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Oil from countershaft....I think

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Went to wash my bike after a race last weekend and noticed oil on the countershaft sproket.  Figured the countershaft seal was leaking again (did ~100 hours ago).  Took off the sprocket, drained the oil and refilled it.  Turned bike on its side and nothing.  Checked for play in the countershaft itself and it has no up and down play but a miniscule amount of lateral play.  I didn't know if this was normal so I took the countershaft sprocket off of my other 300 and it also has a little bit of lateral play in the countershaft as well (a little less than my race bike, but some play nonetheless).  Soooooo...what can it be?  Where is the oil most likely coming from?  Is it gonna be one of those things that I'll have to ride the bike to see if it does it again?

 

 

Opinions please  :ride:

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The minor lateral play in the countershaft is normal. It doesn't seem unreasonable that the counter shaft would leak again after 100 hours of riding, that's quite a lot. I would probably just replace the oring and seal again considering how cheap they are. It may just need to be cleaned in there.

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+1, I had a leak on my 03, cleaned it thoroughly and the leak stopped.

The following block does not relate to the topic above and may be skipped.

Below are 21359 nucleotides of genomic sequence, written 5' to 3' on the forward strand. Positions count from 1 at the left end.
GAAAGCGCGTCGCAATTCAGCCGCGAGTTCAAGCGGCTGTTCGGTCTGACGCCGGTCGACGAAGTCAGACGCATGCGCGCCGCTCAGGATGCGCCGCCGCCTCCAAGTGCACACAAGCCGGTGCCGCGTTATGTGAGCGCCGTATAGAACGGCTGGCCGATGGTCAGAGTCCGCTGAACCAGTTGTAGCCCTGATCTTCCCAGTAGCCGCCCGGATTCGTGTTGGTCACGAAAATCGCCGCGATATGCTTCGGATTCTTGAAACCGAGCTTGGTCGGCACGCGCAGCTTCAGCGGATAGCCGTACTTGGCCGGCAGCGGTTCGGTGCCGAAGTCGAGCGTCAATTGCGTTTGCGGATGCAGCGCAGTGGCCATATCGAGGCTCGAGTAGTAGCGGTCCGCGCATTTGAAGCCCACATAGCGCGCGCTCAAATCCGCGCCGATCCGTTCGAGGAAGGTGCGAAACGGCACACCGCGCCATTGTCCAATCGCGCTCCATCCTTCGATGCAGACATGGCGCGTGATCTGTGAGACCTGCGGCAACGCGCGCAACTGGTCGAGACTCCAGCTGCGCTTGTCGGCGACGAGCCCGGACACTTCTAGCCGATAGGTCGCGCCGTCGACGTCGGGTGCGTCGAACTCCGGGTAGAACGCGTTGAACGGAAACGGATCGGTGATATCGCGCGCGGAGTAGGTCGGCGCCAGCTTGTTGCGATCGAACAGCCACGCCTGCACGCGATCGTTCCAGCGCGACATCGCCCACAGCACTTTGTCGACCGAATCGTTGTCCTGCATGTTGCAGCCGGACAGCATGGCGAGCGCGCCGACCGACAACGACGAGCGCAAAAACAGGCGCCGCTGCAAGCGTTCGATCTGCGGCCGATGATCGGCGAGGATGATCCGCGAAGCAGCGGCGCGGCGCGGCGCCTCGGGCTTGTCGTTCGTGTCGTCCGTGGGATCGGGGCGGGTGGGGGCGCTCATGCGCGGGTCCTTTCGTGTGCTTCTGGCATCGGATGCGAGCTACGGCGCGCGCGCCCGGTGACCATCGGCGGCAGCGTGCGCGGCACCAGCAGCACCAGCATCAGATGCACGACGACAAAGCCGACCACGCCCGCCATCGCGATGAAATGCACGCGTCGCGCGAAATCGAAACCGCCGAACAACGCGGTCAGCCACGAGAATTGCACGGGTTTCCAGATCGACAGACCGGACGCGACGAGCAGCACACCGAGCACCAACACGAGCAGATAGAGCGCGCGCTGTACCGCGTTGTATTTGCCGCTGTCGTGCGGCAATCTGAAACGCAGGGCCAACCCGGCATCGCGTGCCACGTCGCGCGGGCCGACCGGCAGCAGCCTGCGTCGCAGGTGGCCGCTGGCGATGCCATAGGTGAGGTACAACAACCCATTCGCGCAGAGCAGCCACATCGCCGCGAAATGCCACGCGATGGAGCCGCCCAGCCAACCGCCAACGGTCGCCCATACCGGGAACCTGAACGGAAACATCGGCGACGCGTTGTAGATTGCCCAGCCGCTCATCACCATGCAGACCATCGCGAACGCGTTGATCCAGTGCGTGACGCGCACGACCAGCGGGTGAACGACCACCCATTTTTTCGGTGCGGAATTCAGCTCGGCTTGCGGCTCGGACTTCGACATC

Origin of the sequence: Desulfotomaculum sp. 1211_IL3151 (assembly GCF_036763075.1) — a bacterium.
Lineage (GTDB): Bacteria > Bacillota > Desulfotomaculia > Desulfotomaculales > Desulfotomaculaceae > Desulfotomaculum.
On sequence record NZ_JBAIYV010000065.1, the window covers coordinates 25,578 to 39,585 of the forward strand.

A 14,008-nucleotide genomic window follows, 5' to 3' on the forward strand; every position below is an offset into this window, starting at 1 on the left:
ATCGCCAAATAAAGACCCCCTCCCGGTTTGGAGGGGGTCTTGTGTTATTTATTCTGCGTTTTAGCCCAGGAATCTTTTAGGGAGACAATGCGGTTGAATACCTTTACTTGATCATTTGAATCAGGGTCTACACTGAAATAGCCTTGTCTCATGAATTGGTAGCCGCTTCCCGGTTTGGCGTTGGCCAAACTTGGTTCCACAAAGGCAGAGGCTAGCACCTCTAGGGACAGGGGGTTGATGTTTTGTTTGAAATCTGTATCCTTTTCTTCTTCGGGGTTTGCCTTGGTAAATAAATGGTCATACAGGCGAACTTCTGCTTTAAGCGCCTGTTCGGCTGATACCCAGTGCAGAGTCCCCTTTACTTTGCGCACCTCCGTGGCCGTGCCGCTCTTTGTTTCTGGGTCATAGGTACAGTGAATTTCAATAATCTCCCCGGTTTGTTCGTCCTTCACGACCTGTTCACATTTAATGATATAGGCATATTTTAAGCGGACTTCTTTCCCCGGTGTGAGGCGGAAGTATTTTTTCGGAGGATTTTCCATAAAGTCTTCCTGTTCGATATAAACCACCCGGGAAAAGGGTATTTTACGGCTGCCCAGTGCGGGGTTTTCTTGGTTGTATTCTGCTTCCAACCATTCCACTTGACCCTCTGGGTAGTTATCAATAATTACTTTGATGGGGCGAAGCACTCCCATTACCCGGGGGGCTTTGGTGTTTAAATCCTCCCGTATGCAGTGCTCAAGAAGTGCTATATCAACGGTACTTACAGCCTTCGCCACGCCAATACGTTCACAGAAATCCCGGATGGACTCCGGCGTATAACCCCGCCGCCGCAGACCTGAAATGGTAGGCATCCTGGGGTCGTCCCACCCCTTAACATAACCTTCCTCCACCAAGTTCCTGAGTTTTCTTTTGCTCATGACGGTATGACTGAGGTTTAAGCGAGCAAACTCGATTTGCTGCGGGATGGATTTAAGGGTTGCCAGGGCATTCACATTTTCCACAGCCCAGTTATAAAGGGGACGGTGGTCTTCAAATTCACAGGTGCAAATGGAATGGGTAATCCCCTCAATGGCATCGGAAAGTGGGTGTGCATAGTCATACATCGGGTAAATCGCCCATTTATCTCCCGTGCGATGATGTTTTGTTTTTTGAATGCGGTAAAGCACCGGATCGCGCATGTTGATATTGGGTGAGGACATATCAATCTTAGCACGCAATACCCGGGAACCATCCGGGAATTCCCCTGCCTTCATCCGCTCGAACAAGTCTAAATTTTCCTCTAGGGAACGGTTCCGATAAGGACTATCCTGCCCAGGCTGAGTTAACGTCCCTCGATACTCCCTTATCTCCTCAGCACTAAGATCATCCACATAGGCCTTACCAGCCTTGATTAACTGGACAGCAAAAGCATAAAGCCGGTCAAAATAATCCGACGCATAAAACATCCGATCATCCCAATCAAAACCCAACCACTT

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That's what I did to the bike at 200 hours. Looked at it this morning and I see a little oil weeping from the o-ring so at least it's a slow leak. Looks like it's time to do it again. The thing that worried me this tine about it was the motor has about 15 hours on it fresh off of a top and bottom end rebuild and I was worried something was jacked up. From what I remember doing the seal was easy and the hardest part was getting the snap ring from the countershaft sproket on and off

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I always clean my seal and buff the spacers in the KTM systems first and then if it still leaks do the seal. I replace the o-ring just cuz Im in there to clean it as its a pain if it turns out it was the o-ring and have to do it again.

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The minor lateral play in the countershaft is normal. It doesn't seem unreasonable that the counter shaft would leak again after 100 hours of riding, that's quite a lot. I would probably just replace the oring and seal again considering how cheap they are. It may just need to be cleaned in there.

 

Went to wash my bike after a race last weekend and noticed oil on the countershaft sproket.  Figured the countershaft seal was leaking again (did ~100 hours ago).  Took off the sprocket, drained the oil and refilled it.  Turned bike on its side and nothing.  Checked for play in the countershaft itself and it has no up and down play but a miniscule amount of lateral play.  I didn't know if this was normal so I took the countershaft sprocket off of my other 300 and it also has a little bit of lateral play in the countershaft as well (a little less than my race bike, but some play nonetheless).  Soooooo...what can it be?  Where is the oil most likely coming from?  Is it gonna be one of those things that I'll have to ride the bike to see if it does it again?

 

 

Opinions please  :ride: